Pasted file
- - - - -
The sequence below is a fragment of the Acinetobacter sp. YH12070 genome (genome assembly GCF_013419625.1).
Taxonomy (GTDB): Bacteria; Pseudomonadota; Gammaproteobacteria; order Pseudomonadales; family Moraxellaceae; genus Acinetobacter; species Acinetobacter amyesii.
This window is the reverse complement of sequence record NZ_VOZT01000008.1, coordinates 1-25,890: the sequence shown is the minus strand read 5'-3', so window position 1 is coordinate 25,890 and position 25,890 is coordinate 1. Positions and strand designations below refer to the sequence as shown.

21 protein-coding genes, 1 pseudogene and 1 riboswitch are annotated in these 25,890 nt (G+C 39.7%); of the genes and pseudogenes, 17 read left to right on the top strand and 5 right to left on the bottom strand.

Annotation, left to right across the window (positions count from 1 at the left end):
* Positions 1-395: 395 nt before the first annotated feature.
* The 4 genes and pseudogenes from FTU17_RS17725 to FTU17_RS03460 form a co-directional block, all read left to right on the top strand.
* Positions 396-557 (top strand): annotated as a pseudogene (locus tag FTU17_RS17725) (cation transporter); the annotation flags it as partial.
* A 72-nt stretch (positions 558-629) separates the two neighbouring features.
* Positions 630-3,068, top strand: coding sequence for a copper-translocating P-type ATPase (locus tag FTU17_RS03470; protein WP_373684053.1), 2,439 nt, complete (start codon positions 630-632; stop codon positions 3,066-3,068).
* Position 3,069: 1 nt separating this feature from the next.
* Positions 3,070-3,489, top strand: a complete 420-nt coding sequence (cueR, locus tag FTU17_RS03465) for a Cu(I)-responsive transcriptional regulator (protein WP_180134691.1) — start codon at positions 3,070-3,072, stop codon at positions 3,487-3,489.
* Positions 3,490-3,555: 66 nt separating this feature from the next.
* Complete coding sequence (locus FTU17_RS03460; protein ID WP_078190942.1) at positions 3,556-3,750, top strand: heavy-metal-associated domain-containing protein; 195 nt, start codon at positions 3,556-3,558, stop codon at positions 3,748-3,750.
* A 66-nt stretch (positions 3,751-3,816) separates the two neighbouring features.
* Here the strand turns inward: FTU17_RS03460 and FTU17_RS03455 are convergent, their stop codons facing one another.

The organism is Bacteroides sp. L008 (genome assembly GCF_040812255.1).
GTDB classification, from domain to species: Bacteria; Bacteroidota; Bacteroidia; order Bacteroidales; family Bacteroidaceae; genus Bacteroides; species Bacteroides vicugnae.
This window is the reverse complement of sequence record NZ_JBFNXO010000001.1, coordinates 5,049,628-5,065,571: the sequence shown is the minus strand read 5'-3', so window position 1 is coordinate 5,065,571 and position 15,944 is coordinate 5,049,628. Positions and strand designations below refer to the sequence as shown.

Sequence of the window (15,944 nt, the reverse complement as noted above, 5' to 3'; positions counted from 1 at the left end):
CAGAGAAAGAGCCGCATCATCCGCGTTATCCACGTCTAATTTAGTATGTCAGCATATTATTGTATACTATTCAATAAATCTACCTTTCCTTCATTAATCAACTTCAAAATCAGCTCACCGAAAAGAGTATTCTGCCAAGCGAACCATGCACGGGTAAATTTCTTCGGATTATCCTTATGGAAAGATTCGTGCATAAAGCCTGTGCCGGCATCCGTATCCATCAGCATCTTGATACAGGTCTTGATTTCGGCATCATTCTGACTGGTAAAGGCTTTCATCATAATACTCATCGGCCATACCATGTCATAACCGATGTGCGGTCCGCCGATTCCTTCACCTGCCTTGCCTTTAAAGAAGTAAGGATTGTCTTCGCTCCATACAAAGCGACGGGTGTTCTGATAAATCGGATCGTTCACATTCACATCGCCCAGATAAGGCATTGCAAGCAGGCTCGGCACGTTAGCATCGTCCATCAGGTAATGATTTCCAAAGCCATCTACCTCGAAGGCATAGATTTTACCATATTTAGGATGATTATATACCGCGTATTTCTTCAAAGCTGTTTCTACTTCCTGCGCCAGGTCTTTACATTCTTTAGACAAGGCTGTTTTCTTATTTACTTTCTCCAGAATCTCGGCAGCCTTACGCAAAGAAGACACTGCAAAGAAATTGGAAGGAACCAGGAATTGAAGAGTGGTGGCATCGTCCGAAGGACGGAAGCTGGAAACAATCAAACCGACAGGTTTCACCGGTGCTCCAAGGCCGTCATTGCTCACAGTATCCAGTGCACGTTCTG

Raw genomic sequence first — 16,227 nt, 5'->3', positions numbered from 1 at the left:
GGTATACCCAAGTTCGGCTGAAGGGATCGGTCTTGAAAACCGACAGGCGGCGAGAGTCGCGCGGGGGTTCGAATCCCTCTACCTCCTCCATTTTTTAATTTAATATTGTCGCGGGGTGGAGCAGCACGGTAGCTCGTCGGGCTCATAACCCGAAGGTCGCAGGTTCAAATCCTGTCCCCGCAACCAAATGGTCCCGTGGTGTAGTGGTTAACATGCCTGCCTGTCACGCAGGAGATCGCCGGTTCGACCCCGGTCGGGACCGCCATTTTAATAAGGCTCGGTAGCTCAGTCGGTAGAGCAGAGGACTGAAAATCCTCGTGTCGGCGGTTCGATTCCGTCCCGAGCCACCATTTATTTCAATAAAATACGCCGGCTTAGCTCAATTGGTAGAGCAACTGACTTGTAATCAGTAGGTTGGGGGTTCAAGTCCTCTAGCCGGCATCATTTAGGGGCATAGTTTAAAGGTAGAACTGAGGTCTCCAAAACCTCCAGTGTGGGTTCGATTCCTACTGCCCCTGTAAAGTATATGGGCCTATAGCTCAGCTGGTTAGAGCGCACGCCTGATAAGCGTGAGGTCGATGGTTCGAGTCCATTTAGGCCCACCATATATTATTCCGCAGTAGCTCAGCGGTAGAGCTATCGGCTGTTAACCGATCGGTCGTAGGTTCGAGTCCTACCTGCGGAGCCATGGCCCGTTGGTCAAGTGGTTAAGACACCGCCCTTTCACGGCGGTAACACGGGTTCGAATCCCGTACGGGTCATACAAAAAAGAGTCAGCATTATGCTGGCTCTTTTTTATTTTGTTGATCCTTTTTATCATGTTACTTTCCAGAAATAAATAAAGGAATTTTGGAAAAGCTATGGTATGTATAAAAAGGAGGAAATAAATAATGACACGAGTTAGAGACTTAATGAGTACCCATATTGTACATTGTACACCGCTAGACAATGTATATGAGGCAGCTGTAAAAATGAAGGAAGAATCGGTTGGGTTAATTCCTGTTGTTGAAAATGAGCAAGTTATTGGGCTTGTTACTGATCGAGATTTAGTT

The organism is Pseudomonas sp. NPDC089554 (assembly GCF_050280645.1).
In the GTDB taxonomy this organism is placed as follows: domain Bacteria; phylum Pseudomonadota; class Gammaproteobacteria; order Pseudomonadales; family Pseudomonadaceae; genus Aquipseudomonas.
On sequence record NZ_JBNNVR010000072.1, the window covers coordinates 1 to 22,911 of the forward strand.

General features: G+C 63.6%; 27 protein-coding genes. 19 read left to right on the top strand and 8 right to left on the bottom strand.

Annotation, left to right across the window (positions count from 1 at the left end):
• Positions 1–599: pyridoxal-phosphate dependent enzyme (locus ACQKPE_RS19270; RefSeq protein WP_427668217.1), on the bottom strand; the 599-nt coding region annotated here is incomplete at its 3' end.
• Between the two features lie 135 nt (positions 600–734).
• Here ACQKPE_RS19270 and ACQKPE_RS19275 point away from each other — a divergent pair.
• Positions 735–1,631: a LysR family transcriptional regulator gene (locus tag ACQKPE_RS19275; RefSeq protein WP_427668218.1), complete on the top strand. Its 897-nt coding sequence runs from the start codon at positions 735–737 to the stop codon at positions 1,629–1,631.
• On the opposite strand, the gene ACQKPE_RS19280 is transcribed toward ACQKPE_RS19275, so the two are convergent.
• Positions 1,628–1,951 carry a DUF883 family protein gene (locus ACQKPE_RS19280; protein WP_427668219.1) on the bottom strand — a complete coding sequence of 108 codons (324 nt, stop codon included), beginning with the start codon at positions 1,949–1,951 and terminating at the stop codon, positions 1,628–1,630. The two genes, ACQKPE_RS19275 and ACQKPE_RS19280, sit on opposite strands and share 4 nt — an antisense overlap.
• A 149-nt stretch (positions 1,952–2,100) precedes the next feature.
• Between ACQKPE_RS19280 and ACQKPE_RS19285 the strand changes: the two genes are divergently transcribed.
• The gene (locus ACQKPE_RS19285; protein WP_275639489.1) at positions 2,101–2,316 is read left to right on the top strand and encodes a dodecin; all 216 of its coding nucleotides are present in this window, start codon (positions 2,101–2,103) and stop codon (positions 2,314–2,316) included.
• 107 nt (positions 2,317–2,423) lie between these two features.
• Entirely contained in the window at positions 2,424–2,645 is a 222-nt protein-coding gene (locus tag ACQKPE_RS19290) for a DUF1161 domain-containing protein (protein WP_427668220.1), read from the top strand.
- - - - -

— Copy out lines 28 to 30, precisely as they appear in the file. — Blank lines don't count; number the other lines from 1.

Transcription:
Annotation, left to right across the window (positions count from 1 at the left end):
• Positions 1–599: pyridoxal-phosphate dependent enzyme (locus ACQKPE_RS19270; RefSeq protein WP_427668217.1), on the bottom strand; the 599-nt coding region annotated here is incomplete at its 3' end.
• Between the two features lie 135 nt (positions 600–734).